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GPS antenna selection for a GSM / GPS tracker – DUT 2

The device under test is a PCB of size of 40 mm x 20 mm with GNSS antenna for a small tracking device again. The first DUT in this series of test is listed here.
Small mobile GSM / GPS trackers are common for pets, humans or assets. Chip antennas operate as loop antennas which are magnetic antennas and are usually unaffected by being near to the body. If the device is touched or some objects come close to the antenna, the centre frequency of the antenna will not be de-tuned.

Operation of GPS chip loop antennas

Ceramic loop antenna with two visable pins

Ceramic loop antenna with two visable pins

You can identify loop antennas by its two (three) connection pins. One pin will be connected the GPS module and the other will be connected to ground plane. They always have a cut-out zone without copper on all layers under the antenna. The pin to connect to the GPS module under the antenna like the pin at the picture below or 90 degree turned parallel to the other pin connected to ground. Such GPS antennas with its small bandwidth always need a tuning. With passive components between the GPS module and the antenna you can shift the centre frequency.

The upper graphic shows a GPS chip loop antenna on 80 mm and 40 mm long ground plane. Please note that the size of the GPS chip antenna is not to scale. The data sheets often specify the gain and Return Loss for 80 mm only. If you use a 40 mm long PCB instead of a 80 mm long PCB you will lose gain and bandwidth. If the bandwidth at 80 mm size is already at the edge then at 40 mm size it will be too small. If you move the antenna away from the centre of the 80 mm or 40 mm to the left or right side you will decrease gain as well.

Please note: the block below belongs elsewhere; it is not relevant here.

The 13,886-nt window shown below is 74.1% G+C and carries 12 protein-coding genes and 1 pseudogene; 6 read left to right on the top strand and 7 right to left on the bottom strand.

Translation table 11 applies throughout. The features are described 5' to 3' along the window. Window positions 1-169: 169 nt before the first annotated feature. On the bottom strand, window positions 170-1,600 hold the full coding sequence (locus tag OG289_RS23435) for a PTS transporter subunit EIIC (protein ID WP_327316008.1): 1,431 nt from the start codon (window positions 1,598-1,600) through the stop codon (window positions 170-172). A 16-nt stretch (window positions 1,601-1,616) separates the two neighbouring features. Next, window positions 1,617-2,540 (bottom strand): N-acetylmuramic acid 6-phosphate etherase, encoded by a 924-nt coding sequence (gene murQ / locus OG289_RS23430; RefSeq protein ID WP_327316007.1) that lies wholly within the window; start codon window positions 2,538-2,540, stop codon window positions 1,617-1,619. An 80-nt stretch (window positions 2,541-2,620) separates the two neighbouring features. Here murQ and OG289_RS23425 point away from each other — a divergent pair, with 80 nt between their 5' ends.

GPS chip antenna bandwidth

According to the data sheet the selected antenna is suitable for GPS. The planned GNSS module is supporting GPS with a bandwidth of 1563 MHz to 1587 MHz and Glonass with a bandwidth from 1597 MHz to 1610 MHz. Since the two GNSS bands are so close together, you can specify it as a frequency band of 1587 MHz to 1610 MHz. The additional graphs show the same GPS antenna with a simulation of different matching circuits.

GPS chip antenna non matched

GPS chip loop antenna - not matched

Ceramic GPS chip loop antenna – not matched

The red curve shows the GPS chip antenna unmatched on the PCB. The markers in black colour show the estimated -10 dB Return Loss bandwidth. By click on the red curve the markers always jump to the next legal value in the SIP file. In the list as below you will detect the measured values. In the first column you will find the frequency and in the next two columns the impedance of the antenna. By click on the curve the marker will to 1581.6 MHz and show – 9.86 dB or to 1584.8 MHz and show -10.57 dB but it will never jump on -10 dB. However -9.86 dB is fair enough. The bandwidth between the first black marker (1581.6 MHz) and the second black marker (1626.4 MHz) will be calculated by 1626.4 MHz minus 1581.6 MHz and the result is 44.8 MHz. 44 MHz bandwidth is on first quick look not to bad. The bandwidth between the two red markers is equal to the grey zone. The delta (expected bandwidth) is 1610 MHz minus 1563 MHz is 47 MHz. With 44 MHz measured bandwidth we are already close to the goal.

Data at S1P file from 1575.0 MHz to 1632.8 MHz

  • 1575200000            -1.14288884231195E-02            -.380579451541653
  • 1578400000            -4.95106548036019E-02            -.347218121495966
  • 1581600000            -8.27902802269495E-02            -.310340097327146
  • 1584800000            -.110258197703677            -.274934301513082
  • 1588000000            -.129003334182472            -.236953660938002
  • 1591200000            -.142603151676154            -.200743656847127
  • 1594400000            -.149737607905413            -.168213953385956